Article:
Monday, June 30, 2014

From Whites Tackle - Ft Pierce / Stuart

                                                                                                       photo courtesy Hai Truong

Inshore there has been a few reports of some trout up around Harbor Branch with a few redfish mixed in.There has been a few snook and tarpon down the beach if you can find the bait you will find the fish.

From Capt. Charlie @ Fishing Center - Ft Pierce

Well, July is here and it's been the typical hot weather on the Treasure Coast. I don't complain about the heat, because I hate the cold weather. We usually have an ocean breeze to keep the temperatures from getting too hot on the water. Drink lots of fluids and make sure to splather on that sunscreen this time of year! July might be hot, but it's fun on the water.

Fish the deeper cuts and flats of the river this month with the hot weather. Use top water lures in the early mornings and switch to DOA shrimp or CAL jerk baits as the sun rises. We are using a 1/16th or 1/8th ounce jig head on the soft plastics. Bear Point, Harbor Branch and Queen's Cove have all been active with bait. The snapper have been moving into the river and you will find some nice mangroves around the area. Fish the docks, channel edges or bridges for a chance for some snapper for dinner. Look for the glass minnows to be moving into the river this month and bringing a host of predators to feed on them. July is always a super month to fish the area. Watch for the redfish to begin schooling up this month on the flats. Move across the flats slowly and keep your eyes on the water to find some nice schools this month. DOA shrimp is always a good choice for redfish. Snook fishing around the bridges and jetties will be dependent of the tides and should find a good bite on the last of the incoming and first of the outgoing tides.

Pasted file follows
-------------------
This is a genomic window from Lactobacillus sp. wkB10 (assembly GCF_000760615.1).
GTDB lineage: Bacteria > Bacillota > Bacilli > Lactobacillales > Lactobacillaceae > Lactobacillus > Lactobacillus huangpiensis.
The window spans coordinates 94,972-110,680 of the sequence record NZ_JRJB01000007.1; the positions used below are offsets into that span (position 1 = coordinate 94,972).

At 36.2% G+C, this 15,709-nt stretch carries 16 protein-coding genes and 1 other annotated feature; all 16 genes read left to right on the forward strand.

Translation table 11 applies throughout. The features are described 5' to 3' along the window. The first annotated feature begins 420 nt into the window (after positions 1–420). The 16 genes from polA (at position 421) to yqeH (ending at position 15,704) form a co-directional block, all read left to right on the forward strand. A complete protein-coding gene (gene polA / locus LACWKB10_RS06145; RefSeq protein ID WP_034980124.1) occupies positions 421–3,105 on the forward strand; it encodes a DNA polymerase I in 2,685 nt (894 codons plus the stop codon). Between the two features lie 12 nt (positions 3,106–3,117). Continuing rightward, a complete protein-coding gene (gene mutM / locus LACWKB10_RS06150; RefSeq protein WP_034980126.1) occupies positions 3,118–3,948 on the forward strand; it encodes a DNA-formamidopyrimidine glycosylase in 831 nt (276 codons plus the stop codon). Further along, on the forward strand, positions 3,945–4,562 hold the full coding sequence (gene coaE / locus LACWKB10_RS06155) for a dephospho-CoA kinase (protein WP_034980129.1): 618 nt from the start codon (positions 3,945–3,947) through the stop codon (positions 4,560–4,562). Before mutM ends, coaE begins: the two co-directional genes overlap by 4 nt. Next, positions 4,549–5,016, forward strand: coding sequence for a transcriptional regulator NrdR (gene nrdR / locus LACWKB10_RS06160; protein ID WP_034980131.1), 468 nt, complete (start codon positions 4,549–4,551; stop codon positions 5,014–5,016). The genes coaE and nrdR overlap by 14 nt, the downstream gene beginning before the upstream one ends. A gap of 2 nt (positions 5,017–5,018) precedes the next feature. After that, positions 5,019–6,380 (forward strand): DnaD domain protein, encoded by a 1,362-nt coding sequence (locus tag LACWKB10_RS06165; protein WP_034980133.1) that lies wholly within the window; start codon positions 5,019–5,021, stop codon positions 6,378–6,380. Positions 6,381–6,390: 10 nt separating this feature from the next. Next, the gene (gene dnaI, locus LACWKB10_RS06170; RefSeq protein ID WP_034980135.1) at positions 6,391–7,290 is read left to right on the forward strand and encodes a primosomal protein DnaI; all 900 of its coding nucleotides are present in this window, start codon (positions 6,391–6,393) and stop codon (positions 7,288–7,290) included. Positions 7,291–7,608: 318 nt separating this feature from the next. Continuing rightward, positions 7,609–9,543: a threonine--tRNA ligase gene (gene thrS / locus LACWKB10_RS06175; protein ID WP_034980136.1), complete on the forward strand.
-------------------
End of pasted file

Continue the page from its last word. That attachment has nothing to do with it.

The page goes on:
Have a fun month and enjoy the fishing on the Treasure Coast! Beat the heat and get out early before the afternoon storms brew up. Early mornings are good times to enjoy the top water fishing and watch the gorgeous sunrises on the coast.

From Todd / Eric @ Juno Bait -Juno Beach

                "Taming Your Tackle, Part 1"

Having an organized tackle system, be it big or small, is a absolute must. Knowing where to find what you are looking for, in a split second, can be the difference between a few extra bites or missed opportunities. 

                                                         Catch 365

"Fish To Your Strengths"

When it comes to inshore and bass fishing, knowing when to fish to your strengths is a key element to catching more fish. Everybody fishes a little different; so finding what you do well; and sticking with it is a good idea.
Case in point...Ryan caught this nice bass this afternoon fishing much faster than would normally be "usual" on a hot summer afternoon. After looking at the weather and wind we were able to determine our best bet was to fish to our strength; and that is fishing fast.